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Assessing the best interests of the child

In assessing the best interests of the child, EU+ States shall in particular take due account of the following factors:

  • family reunification possibilities;
  • the child’s well-being and social development, taking into particular consideration the child’s background;
  • safety and security considerations, in particular where there is a risk of the child becoming a victim of human trafficking;
  • the views of the child in accordance with his/her age and maturity (10).

For further guidance, the EASO Practical guide on the best interests of the child in asylum procedures provides an overview of the best interests’ principle with the relevant terminology, preconditions and safeguards, vulnerability and risk indicators, and guidance on how to assess the best interests of the child (11).

Figure 3. Best interests of the child. Adapted from the EASO Practical guide on considering best interests of the child in asylum procedures.

Applying the best interests principle is integral to the standards and indicators included in this guidance and should be observed in the provision of reception conditions in national systems.Putting the principle of the best interests of the child into practice requires a range of elements to be assessed, feeding into the overall process of conducting a best interests assessment.The chapters on participation, special needs and risks, as well as those on allocation, day-to-day care and healthcare elaborate in detail the range of necessary and suggested considerations that are part of the best interests assessment.

The assessments are carried out by those who are in direct contact with unaccompanied children in the reception context, while the multidisciplinary nature of best interests assessment has to be taken into account.The multidisciplinary nature of the best interests assessment means that the perspectives and opinions of different types of professionals whose opinions are relevant for the decision-making on a specific point are taken into consideration (e.g.representatives, caretakers, social assistants, psychologists, medical doctors, educators).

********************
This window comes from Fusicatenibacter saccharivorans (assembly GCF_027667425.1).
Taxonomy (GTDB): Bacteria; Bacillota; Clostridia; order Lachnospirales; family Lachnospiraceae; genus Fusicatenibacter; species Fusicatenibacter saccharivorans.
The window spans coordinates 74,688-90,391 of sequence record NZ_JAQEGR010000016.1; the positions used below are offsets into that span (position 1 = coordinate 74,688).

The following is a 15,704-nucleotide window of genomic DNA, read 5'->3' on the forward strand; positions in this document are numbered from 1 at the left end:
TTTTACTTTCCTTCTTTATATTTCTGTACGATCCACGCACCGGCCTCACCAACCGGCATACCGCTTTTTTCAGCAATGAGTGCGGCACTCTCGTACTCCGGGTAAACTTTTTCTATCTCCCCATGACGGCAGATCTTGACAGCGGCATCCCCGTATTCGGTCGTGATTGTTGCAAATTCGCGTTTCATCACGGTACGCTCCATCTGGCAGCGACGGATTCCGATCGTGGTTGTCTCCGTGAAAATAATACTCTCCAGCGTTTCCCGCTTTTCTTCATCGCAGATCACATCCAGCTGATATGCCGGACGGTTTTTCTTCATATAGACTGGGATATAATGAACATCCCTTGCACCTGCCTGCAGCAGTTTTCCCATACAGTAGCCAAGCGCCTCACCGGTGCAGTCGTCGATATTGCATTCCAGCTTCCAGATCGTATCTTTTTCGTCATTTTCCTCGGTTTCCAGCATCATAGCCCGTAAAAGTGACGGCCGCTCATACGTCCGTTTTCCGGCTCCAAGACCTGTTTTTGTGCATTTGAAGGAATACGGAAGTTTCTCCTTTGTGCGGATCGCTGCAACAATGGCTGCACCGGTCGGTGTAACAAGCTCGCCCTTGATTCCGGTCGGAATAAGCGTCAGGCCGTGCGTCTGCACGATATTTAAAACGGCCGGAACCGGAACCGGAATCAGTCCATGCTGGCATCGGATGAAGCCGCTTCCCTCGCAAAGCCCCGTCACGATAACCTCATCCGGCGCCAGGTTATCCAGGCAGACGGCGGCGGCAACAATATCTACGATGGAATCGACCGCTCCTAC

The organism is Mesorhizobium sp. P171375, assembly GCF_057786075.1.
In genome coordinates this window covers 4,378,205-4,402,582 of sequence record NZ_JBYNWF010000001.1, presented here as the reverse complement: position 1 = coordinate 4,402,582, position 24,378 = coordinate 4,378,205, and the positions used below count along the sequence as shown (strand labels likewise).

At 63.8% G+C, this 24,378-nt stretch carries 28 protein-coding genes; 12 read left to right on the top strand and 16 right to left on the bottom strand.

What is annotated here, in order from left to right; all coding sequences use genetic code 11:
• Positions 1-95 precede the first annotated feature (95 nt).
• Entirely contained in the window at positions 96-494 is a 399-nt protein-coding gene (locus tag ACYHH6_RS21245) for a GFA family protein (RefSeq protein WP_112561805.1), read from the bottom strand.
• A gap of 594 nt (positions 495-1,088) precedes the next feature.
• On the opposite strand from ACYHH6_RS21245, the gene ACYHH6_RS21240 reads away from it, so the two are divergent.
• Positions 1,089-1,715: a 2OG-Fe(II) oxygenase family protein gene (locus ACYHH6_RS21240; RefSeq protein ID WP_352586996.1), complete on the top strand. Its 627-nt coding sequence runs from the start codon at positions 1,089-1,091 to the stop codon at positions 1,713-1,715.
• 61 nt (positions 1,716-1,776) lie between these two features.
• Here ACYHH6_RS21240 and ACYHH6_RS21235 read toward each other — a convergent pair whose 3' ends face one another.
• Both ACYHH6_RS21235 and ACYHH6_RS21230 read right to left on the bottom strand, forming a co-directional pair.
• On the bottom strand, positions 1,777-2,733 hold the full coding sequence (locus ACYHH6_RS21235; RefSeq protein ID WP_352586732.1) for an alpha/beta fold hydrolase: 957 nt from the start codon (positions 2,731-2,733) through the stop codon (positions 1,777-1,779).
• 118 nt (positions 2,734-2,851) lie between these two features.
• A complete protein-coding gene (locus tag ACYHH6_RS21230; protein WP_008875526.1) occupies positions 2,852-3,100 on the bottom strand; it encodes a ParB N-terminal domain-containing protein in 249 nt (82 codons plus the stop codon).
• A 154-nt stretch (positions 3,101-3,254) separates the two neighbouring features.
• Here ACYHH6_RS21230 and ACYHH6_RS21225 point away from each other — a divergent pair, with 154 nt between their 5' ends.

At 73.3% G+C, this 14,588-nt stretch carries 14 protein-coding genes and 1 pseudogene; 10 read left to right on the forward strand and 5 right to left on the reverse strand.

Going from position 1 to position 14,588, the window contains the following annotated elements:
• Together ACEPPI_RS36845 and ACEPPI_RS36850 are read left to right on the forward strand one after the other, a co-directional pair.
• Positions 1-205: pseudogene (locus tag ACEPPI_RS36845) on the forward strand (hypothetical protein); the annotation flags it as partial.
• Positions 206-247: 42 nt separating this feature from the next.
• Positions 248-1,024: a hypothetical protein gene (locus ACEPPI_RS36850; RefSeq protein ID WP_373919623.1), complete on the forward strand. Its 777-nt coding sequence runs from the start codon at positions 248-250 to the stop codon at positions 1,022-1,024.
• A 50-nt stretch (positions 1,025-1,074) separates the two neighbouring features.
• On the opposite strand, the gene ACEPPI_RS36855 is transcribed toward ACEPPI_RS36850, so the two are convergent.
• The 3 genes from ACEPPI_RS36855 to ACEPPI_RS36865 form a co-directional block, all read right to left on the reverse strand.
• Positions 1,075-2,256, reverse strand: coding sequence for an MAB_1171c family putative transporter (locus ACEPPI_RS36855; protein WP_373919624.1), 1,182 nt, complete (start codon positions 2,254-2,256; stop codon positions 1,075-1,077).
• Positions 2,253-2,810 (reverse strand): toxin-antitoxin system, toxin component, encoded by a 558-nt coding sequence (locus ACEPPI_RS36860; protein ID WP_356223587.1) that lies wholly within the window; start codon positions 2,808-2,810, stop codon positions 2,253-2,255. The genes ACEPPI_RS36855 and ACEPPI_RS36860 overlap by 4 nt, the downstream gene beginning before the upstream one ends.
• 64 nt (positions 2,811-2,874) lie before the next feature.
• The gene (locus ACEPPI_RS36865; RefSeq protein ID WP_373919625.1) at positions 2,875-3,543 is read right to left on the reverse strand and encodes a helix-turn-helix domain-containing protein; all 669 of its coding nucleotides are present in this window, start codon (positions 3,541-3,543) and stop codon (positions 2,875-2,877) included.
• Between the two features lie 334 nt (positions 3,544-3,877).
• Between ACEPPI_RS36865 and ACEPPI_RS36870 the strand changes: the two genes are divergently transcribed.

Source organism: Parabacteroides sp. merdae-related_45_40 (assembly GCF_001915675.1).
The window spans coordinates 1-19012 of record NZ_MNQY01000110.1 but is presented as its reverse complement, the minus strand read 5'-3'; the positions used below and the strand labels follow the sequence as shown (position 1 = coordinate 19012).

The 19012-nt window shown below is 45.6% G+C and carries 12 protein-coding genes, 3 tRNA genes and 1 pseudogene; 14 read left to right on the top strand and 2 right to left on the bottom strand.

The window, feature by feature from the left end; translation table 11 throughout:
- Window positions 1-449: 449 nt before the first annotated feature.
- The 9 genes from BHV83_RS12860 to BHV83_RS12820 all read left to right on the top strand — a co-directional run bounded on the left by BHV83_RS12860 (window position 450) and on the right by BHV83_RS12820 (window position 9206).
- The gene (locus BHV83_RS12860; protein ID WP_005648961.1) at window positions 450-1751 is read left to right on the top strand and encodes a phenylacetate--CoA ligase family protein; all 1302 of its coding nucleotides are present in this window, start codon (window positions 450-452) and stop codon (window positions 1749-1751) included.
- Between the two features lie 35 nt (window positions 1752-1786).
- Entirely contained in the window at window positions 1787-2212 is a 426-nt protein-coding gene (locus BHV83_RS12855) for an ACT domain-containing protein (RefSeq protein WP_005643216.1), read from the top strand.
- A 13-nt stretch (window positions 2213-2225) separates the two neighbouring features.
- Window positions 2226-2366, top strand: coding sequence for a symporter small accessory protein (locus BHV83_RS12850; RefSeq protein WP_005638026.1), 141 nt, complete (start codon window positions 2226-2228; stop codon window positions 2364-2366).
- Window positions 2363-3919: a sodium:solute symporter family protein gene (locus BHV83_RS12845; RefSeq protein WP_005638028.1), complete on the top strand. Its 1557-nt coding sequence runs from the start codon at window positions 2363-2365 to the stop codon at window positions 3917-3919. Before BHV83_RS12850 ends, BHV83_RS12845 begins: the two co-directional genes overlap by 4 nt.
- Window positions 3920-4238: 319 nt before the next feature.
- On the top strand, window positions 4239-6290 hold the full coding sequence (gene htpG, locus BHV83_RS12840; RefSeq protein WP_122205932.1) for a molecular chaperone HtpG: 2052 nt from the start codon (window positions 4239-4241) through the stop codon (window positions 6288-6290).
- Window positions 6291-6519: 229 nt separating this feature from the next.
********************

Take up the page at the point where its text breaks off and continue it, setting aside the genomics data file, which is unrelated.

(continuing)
Assessments are carried out at different phases after arrival.According to Article 22 RCD, the assessment of special reception needs shall be initiated within a reasonable period of time after an application for international protection is made.In addition, MS shall ensure that those special reception needs are also addressed, in accordance with the provisions of the RCD, if they become apparent at a later stage in the asylum procedure.MS shall ensure that the support provided to those applicants for international protection with special reception needs in accordance with the RCD takes into account their special reception needs throughout the duration of the asylum procedure.

Therefore, an immediate preliminary assessment covering vulnerability, special needs and risks (cf.Chapter 2, Special needs and safety risks) has to be carried out in any case, and a best interests assessment is to be initiated at this stage.The above-mentioned assessments have to be carried out in a comprehensive and regular manner linked to a continuous best interests assessments for all actions and decisions where children are concerned.

Figure 4. Stages of assessment. 

(10) Article 23 RCD.
(11) For further guidance on the principle of the best interests of the child see: UNHCR, Safe and Sound, 2014, available at (accessed 25 April 2018); UNHCR/International Rescue Committee, Field Handbook for the Implementation of UNHCR BID Guidelines, 2011, available at; UNHCR, Guidelines on Determining the Best Interests of the Child, 2008, available at